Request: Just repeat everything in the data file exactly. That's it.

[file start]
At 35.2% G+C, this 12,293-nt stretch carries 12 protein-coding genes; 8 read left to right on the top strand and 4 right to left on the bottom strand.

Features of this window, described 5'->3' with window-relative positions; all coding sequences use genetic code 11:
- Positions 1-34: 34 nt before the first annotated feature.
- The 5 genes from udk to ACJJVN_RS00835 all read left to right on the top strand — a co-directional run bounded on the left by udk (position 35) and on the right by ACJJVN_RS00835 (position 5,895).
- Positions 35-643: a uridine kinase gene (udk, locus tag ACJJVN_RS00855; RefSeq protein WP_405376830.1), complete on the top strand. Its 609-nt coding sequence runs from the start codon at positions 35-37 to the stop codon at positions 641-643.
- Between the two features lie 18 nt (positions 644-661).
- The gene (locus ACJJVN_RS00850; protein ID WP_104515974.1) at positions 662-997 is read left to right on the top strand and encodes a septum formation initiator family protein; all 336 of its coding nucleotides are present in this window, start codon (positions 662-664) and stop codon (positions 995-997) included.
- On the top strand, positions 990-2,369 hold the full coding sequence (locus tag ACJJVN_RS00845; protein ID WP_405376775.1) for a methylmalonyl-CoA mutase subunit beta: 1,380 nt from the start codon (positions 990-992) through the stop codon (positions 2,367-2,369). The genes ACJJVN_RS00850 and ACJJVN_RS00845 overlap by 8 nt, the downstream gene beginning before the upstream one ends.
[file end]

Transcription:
At 35.2% G+C, this 12,293-nt stretch carries 12 protein-coding genes; 8 read left to right on the top strand and 4 right to left on the bottom strand.

Features of this window, described 5'->3' with window-relative positions; all coding sequences use genetic code 11:
- Positions 1-34: 34 nt before the first annotated feature.
- The 5 genes from udk to ACJJVN_RS00835 all read left to right on the top strand — a co-directional run bounded on the left by udk (position 35) and on the right by ACJJVN_RS00835 (position 5,895).
- Positions 35-643: a uridine kinase gene (udk, locus tag ACJJVN_RS00855; RefSeq protein WP_405376830.1), complete on the top strand. Its 609-nt coding sequence runs from the start codon at positions 35-37 to the stop codon at positions 641-643.
- Between the two features lie 18 nt (positions 644-661).
- The gene (locus ACJJVN_RS00850; protein ID WP_104515974.1) at positions 662-997 is read left to right on the top strand and encodes a septum formation initiator family protein; all 336 of its coding nucleotides are present in this window, start codon (positions 662-664) and stop codon (positions 995-997) included.
- On the top strand, positions 990-2,369 hold the full coding sequence (locus tag ACJJVN_RS00845; protein ID WP_405376775.1) for a methylmalonyl-CoA mutase subunit beta: 1,380 nt from the start codon (positions 990-992) through the stop codon (positions 2,367-2,369). The genes ACJJVN_RS00850 and ACJJVN_RS00845 overlap by 8 nt, the downstream gene beginning before the upstream one ends.